The original Pro Theater Layout

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post #3 of 7 Old 08-15-2014, 10:20 PM - Thread Starter
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Hi Shawn, thanks for the reply.

1. Floor treatment - I had planned thick pad, possibly 1/2" felt then heavy carpet. Is this not sufficient to decouple the floor? Do I need to add something like the Serenity Mat and additional decoupling beneath my subs?

2. Sadly, Class 1 mics are not within my budget. Class 2 will have to do. Measuring the absolute noise floor does not seem critical to me, but then again, what do I know...

3. Where should I start reading on why I need more than 1 mic to measure my room? Are 2 Class 2 mics sufficient, or are we talking larger arrays with half a dozen or more mics?

4. I checked out Studio 6, and their software suite appears to be within my budget, especially since I can spread out the purchase until I need specific modules.

5. Absolutely agree. I've read Toole's book, but there was not a lot of practical, how-to procedures in there. Can you recommend any specific resources that would be a good starting point to further my study?

6. Ummm. Bass traps for below 200Hz, ummm, OC703 panels on the walls....

Obviously there is a lot I need to learn, including what to measure and how to perform the measurements. Then, as you say, I need to learn what the measurements are telling me about the room so that I can determine which treatment method will address the measured anomalies. I truly want to learn and understand the physics related to room acoustics, on the other hand, I also recognize that I will never have the time to learn enough to ascend to the level of expertise backing your services.

If I use the Erskine Group Pro Theater Layout Service, could I include a set of room and speaker acoustic measurements using Studio 6 Audio Tools and one (or more) of their Class 2 mics, and have that data incorporated into the information used to specify acoustic treatments and locations for my room?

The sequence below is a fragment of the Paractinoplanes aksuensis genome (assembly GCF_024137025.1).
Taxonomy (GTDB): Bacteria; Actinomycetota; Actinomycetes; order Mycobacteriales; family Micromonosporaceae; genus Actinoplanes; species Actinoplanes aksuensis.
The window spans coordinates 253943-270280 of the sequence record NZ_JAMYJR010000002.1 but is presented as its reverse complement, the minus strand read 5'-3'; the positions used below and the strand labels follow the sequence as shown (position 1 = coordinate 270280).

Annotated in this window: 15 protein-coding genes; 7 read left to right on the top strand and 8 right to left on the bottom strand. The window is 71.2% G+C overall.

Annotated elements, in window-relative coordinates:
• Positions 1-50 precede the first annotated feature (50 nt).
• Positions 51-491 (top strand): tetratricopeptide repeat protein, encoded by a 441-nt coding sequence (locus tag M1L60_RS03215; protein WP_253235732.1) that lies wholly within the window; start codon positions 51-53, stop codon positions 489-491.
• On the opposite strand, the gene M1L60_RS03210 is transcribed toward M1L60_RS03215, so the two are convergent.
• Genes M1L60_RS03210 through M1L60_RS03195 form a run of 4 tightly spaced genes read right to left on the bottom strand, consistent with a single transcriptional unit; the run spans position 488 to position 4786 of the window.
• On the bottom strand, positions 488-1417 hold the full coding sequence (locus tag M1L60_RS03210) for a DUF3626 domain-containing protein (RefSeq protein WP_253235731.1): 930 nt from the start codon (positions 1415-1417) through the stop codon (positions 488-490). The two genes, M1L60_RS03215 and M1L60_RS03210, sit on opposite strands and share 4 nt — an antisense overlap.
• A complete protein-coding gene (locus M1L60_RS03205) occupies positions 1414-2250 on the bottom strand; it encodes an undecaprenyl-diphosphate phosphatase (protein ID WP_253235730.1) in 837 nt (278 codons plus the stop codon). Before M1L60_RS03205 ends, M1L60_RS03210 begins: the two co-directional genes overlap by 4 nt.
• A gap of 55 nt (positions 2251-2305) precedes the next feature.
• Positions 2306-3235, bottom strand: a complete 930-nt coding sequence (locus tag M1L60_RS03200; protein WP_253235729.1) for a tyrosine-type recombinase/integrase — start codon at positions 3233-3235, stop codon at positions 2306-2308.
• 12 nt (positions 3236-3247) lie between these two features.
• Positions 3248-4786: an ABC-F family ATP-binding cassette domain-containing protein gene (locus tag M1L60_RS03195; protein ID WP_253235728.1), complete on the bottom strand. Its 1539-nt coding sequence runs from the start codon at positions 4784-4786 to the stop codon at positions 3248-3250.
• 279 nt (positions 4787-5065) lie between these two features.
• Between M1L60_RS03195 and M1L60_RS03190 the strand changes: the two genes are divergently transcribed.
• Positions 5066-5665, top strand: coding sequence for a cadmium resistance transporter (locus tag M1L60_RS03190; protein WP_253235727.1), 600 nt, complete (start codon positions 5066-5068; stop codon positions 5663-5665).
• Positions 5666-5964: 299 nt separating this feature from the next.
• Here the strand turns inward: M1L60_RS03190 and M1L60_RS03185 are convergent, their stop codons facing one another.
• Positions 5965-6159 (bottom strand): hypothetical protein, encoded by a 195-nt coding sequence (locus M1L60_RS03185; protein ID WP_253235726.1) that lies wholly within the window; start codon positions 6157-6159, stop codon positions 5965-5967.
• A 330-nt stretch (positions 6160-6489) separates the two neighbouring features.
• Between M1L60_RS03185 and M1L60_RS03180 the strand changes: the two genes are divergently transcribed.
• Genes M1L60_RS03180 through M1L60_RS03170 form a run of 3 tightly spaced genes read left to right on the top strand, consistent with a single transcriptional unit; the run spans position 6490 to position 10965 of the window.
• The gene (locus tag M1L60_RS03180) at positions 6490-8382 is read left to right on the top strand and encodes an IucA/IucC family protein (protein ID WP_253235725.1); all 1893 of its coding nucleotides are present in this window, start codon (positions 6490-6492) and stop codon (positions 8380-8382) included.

Thanks again,
Mike
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post #4 of 7 Old 08-16-2014, 07:18 AM
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Hi Mike,

We don't require a measurement to layout your room. Check out the link in my signature "the original pro theater layout" for more info.

Shawn Byrne
Erskine Group
CEDIA Certified Professional EST II - HAA Level III Certified -THX Certified Professional

Design-Video & Audio Calibration Information

The original Pro Theater Layout
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post #5 of 7 Old 08-16-2014, 01:21 PM - Thread Starter
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Thanks, Shawn.

I had checked out your signature links before I replied. I was unaware of the Layout service before your original reply. I was just wondering if the additional data would improve the result vs just the raw room geometry and construction details. That, and all your experience and knowledge, of course.

Mike
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post #6 of 7 Old 08-16-2014, 06:02 PM
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No, it really won't change anything. Consider this, every location you take a measurement will be different than the previous one. Since we aren't sure where seats are going to be laid out as well as speakers, the information won't provide much useful information. Only when the room is complete would it provide the information needed, and then preferably a spatial average. We have models that we use to predict once the room is laid out and the information is placed into the model.

Shawn Byrne
Erskine Group
CEDIA Certified Professional EST II - HAA Level III Certified -THX Certified Professional

Design-Video & Audio Calibration Information

The original Pro Theater Layout
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post #7 of 7 Old 08-17-2014, 10:18 PM - Thread Starter
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I've convinced myself that contracting out the acoustic design will be the route I follow, since I could literally spend months studying this topic and still not come up with the optimal solution... I'm better served by pulling some extra shifts to pay for design services then spending months studying the topic.

At what stage of construction do you recommend getting involved for a remodel of an existing room? Before demolition, during electrical rough-in, after clips/channel/drywall is installed?

I've got the green light for design services before the end of the year.

Thanks,
Mike